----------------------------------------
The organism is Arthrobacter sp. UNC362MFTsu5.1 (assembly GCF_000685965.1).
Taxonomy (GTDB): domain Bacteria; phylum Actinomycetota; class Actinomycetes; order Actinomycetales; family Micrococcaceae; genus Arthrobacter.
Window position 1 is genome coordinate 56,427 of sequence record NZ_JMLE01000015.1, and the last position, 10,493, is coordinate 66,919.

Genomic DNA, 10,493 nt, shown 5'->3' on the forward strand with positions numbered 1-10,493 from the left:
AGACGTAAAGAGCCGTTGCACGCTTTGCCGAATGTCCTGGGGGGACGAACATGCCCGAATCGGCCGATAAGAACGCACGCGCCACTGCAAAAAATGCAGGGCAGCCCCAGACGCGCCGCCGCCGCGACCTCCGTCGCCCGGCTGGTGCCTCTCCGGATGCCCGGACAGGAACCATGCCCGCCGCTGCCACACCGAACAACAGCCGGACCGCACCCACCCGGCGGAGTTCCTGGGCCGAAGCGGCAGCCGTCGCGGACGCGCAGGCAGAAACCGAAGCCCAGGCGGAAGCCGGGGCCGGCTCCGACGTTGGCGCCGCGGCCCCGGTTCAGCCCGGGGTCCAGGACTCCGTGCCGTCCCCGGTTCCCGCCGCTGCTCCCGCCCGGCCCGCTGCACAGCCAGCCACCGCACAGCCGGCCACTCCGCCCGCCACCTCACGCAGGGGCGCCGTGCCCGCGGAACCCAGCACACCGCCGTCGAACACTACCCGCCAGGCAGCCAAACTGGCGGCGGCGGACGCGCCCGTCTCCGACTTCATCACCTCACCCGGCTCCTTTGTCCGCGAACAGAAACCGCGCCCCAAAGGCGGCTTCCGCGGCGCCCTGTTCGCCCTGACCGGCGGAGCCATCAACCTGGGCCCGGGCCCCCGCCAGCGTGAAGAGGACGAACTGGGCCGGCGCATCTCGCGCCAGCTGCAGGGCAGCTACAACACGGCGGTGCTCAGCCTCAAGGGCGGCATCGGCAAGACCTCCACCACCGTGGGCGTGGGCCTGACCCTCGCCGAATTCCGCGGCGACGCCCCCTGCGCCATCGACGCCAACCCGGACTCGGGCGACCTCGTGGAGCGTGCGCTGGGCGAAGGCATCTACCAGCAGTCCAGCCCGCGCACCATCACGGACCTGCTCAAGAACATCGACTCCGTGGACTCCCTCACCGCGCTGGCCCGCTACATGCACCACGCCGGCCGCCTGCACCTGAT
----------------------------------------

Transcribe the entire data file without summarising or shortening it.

The organism is Arthrobacter sp. UNC362MFTsu5.1 (assembly GCF_000685965.1).
Taxonomy (GTDB): domain Bacteria; phylum Actinomycetota; class Actinomycetes; order Actinomycetales; family Micrococcaceae; genus Arthrobacter.
Window position 1 is genome coordinate 56,427 of sequence record NZ_JMLE01000015.1, and the last position, 10,493, is coordinate 66,919.

Genomic DNA, 10,493 nt, shown 5'->3' on the forward strand with positions numbered 1-10,493 from the left:
AGACGTAAAGAGCCGTTGCACGCTTTGCCGAATGTCCTGGGGGGACGAACATGCCCGAATCGGCCGATAAGAACGCACGCGCCACTGCAAAAAATGCAGGGCAGCCCCAGACGCGCCGCCGCCGCGACCTCCGTCGCCCGGCTGGTGCCTCTCCGGATGCCCGGACAGGAACCATGCCCGCCGCTGCCACACCGAACAACAGCCGGACCGCACCCACCCGGCGGAGTTCCTGGGCCGAAGCGGCAGCCGTCGCGGACGCGCAGGCAGAAACCGAAGCCCAGGCGGAAGCCGGGGCCGGCTCCGACGTTGGCGCCGCGGCCCCGGTTCAGCCCGGGGTCCAGGACTCCGTGCCGTCCCCGGTTCCCGCCGCTGCTCCCGCCCGGCCCGCTGCACAGCCAGCCACCGCACAGCCGGCCACTCCGCCCGCCACCTCACGCAGGGGCGCCGTGCCCGCGGAACCCAGCACACCGCCGTCGAACACTACCCGCCAGGCAGCCAAACTGGCGGCGGCGGACGCGCCCGTCTCCGACTTCATCACCTCACCCGGCTCCTTTGTCCGCGAACAGAAACCGCGCCCCAAAGGCGGCTTCCGCGGCGCCCTGTTCGCCCTGACCGGCGGAGCCATCAACCTGGGCCCGGGCCCCCGCCAGCGTGAAGAGGACGAACTGGGCCGGCGCATCTCGCGCCAGCTGCAGGGCAGCTACAACACGGCGGTGCTCAGCCTCAAGGGCGGCATCGGCAAGACCTCCACCACCGTGGGCGTGGGCCTGACCCTCGCCGAATTCCGCGGCGACGCCCCCTGCGCCATCGACGCCAACCCGGACTCGGGCGACCTCGTGGAGCGTGCGCTGGGCGAAGGCATCTACCAGCAGTCCAGCCCGCGCACCATCACGGACCTGCTCAAGAACATCGACTCCGTGGACTCCCTCACCGCGCTGGCCCGCTACATGCACCACGCCGGCCGCCTGCACCTGAT